Limits...
Joint Analysis of Dependent Features within Compound Spectra Can Improve Detection of Differential Features.

Trutschel D, Schmidt S, Grosse I, Neumann S - Front Bioeng Biotechnol (2015)

Bottom Line: After the initial feature detection and alignment steps, the raw data processing results in a high-dimensional data matrix of mass spectral features, which is then subjected to further statistical analysis.For a quantitative evaluation data sets with a simulated known effect between two sample classes were analyzed.The spectra-wise analysis showed better detection results for all simulated effects.

View Article: PubMed Central - PubMed

Affiliation: Department of Stress and Developmental Biology, Leibniz Institute of Plant Biochemistry , Halle , Germany ; Institute of Computer Science, Martin Luther University Halle-Wittenberg , Halle , Germany.

ABSTRACT
Mass spectrometry is an important analytical technology in metabolomics. After the initial feature detection and alignment steps, the raw data processing results in a high-dimensional data matrix of mass spectral features, which is then subjected to further statistical analysis. Univariate tests like Student's t-test and Analysis of Variances (ANOVA) are hypothesis tests, which aim to detect differences between two or more sample classes, e.g., wildtype-mutant or between different doses of treatments. In both cases, one of the underlying assumptions is the independence between metabolic features. However, in mass spectrometry, a single metabolite usually gives rise to several mass spectral features, which are observed together and show a common behavior. This paper suggests to group the related features of metabolites with CAMERA into compound spectra, and then to use a multivariate statistical method to test whether a compound spectrum (and thus the actual metabolite) is differential between two sample classes. The multivariate method is first demonstrated with an analysis between wild-type and an over-expression line of the model plant Arabidopsis thaliana. For a quantitative evaluation data sets with a simulated known effect between two sample classes were analyzed. The spectra-wise analysis showed better detection results for all simulated effects.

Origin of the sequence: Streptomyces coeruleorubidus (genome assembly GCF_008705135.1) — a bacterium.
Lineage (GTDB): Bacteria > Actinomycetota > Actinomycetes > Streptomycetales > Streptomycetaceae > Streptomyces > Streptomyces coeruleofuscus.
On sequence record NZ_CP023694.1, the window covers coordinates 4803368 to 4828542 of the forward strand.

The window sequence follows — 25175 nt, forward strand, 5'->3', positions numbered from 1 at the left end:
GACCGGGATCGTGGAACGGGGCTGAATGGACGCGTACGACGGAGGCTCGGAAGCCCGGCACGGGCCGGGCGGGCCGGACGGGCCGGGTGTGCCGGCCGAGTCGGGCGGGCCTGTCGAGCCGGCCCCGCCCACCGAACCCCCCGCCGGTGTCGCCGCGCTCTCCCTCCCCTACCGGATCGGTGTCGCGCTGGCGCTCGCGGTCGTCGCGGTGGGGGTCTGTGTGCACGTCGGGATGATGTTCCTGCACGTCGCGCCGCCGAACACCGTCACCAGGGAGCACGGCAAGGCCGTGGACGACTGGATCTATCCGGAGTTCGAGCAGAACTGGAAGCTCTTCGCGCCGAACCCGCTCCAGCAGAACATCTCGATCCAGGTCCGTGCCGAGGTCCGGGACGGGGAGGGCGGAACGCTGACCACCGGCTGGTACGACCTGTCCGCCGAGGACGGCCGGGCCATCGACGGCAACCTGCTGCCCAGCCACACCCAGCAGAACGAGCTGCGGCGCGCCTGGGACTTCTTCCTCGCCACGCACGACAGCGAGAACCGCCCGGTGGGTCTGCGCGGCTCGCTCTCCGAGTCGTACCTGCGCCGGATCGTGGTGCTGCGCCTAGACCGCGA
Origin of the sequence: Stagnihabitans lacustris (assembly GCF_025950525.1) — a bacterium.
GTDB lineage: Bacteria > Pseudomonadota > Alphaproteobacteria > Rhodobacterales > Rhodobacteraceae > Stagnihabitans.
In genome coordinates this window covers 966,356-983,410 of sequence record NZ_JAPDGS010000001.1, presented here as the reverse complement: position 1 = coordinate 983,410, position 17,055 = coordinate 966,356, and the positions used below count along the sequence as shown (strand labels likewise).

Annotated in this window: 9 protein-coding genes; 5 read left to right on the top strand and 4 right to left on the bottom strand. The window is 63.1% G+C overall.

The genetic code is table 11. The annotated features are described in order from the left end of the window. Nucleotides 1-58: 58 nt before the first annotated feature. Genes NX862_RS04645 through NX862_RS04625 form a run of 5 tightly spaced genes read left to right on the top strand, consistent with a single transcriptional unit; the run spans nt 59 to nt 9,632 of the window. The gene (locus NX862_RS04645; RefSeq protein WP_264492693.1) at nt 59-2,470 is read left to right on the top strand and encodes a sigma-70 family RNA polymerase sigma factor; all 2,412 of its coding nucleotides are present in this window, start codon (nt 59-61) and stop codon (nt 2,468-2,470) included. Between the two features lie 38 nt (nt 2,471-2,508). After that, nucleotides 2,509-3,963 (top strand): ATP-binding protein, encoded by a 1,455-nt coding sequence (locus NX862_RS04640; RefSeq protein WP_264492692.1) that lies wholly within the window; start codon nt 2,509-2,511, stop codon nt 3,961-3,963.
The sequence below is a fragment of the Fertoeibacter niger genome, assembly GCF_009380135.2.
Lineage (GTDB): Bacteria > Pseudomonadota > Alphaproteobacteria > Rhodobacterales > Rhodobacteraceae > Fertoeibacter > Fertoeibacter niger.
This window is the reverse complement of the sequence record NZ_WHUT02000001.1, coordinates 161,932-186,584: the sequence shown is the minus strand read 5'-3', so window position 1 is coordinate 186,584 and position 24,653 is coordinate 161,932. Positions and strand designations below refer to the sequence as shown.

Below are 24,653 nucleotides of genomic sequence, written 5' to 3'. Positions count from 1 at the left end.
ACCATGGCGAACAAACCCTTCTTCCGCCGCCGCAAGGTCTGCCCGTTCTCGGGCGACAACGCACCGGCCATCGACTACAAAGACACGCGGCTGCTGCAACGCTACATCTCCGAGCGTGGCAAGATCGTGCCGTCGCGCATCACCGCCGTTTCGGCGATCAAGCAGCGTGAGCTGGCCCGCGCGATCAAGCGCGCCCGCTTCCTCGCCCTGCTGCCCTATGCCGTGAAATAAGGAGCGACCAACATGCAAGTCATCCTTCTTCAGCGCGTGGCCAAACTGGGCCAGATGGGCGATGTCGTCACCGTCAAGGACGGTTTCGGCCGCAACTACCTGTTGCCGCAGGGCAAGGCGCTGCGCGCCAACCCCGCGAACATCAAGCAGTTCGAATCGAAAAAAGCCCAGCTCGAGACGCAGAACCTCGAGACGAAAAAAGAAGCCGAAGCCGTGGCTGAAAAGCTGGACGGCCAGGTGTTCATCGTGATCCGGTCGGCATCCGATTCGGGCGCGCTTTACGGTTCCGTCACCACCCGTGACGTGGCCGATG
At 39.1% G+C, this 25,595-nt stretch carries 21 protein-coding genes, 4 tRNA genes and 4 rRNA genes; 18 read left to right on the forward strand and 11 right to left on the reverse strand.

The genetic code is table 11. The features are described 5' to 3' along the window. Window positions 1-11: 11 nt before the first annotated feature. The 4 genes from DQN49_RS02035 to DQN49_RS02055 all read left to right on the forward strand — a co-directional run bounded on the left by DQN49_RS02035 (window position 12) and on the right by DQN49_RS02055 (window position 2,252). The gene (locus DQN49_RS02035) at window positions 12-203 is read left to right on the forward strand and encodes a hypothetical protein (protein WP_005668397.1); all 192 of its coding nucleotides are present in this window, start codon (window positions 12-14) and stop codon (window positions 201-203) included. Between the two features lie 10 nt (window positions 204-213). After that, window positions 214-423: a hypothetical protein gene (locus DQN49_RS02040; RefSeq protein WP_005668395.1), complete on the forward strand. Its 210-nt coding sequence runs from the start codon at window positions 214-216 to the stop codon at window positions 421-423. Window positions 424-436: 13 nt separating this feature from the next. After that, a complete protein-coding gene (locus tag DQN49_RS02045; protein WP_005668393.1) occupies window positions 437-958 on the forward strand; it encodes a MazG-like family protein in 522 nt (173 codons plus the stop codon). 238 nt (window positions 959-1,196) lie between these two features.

No MeSH data available.


Venn diagram of differential features and compound spectra in the wildtype-mutant experiment for the significance level of α = 0.01. Left: number of features detected by univariate and multivariate method. Right: number of compound spectra detected by the multivariate method, compared to the number of compound spectra where at least one feature was detected univariately.
© Copyright Policy
Related In: Results  -  Collection

License
getmorefigures.php?uid=PMC4585098&req=5

Figure 2: Venn diagram of differential features and compound spectra in the wildtype-mutant experiment for the significance level of α = 0.01. Left: number of features detected by univariate and multivariate method. Right: number of compound spectra detected by the multivariate method, compared to the number of compound spectra where at least one feature was detected univariately.

Mentions: As shown in Figure 2 (left), 5 features are reported exclusively by the univariate method, while the multivariate approach detected 23 features exclusively, both at a significance level of α = 0.01.